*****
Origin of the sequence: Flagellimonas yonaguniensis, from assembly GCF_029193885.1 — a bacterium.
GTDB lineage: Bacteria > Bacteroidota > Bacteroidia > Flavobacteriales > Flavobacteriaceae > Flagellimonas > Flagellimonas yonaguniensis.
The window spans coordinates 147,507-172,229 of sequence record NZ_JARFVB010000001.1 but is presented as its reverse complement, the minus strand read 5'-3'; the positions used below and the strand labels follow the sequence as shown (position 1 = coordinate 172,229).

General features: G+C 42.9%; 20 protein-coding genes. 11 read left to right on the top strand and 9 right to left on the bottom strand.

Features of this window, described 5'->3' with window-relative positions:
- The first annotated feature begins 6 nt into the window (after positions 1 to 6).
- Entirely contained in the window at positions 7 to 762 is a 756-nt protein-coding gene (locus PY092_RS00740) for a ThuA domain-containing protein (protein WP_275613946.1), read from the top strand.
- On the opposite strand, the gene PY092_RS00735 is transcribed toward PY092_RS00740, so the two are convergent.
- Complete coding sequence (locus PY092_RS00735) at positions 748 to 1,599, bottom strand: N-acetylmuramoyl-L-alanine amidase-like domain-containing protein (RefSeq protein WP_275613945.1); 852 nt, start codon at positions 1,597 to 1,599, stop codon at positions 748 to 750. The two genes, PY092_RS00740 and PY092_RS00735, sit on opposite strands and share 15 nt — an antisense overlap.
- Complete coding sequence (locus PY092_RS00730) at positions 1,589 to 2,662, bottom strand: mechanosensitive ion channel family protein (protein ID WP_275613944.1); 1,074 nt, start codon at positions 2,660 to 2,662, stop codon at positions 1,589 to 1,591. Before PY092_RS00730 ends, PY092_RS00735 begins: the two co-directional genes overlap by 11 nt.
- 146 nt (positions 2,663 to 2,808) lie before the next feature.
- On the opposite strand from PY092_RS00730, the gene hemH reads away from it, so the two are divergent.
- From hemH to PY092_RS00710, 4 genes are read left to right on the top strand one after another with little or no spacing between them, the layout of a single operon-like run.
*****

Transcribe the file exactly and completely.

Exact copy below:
Origin of the sequence: Flagellimonas yonaguniensis, from assembly GCF_029193885.1 — a bacterium.
GTDB lineage: Bacteria > Bacteroidota > Bacteroidia > Flavobacteriales > Flavobacteriaceae > Flagellimonas > Flagellimonas yonaguniensis.
The window spans coordinates 147,507-172,229 of sequence record NZ_JARFVB010000001.1 but is presented as its reverse complement, the minus strand read 5'-3'; the positions used below and the strand labels follow the sequence as shown (position 1 = coordinate 172,229).

General features: G+C 42.9%; 20 protein-coding genes. 11 read left to right on the top strand and 9 right to left on the bottom strand.

Features of this window, described 5'->3' with window-relative positions:
- The first annotated feature begins 6 nt into the window (after positions 1 to 6).
- Entirely contained in the window at positions 7 to 762 is a 756-nt protein-coding gene (locus PY092_RS00740) for a ThuA domain-containing protein (protein WP_275613946.1), read from the top strand.
- On the opposite strand, the gene PY092_RS00735 is transcribed toward PY092_RS00740, so the two are convergent.
- Complete coding sequence (locus PY092_RS00735) at positions 748 to 1,599, bottom strand: N-acetylmuramoyl-L-alanine amidase-like domain-containing protein (RefSeq protein WP_275613945.1); 852 nt, start codon at positions 1,597 to 1,599, stop codon at positions 748 to 750. The two genes, PY092_RS00740 and PY092_RS00735, sit on opposite strands and share 15 nt — an antisense overlap.
- Complete coding sequence (locus PY092_RS00730) at positions 1,589 to 2,662, bottom strand: mechanosensitive ion channel family protein (protein ID WP_275613944.1); 1,074 nt, start codon at positions 2,660 to 2,662, stop codon at positions 1,589 to 1,591. Before PY092_RS00730 ends, PY092_RS00735 begins: the two co-directional genes overlap by 11 nt.
- 146 nt (positions 2,663 to 2,808) lie before the next feature.
- On the opposite strand from PY092_RS00730, the gene hemH reads away from it, so the two are divergent.
- From hemH to PY092_RS00710, 4 genes are read left to right on the top strand one after another with little or no spacing between them, the layout of a single operon-like run.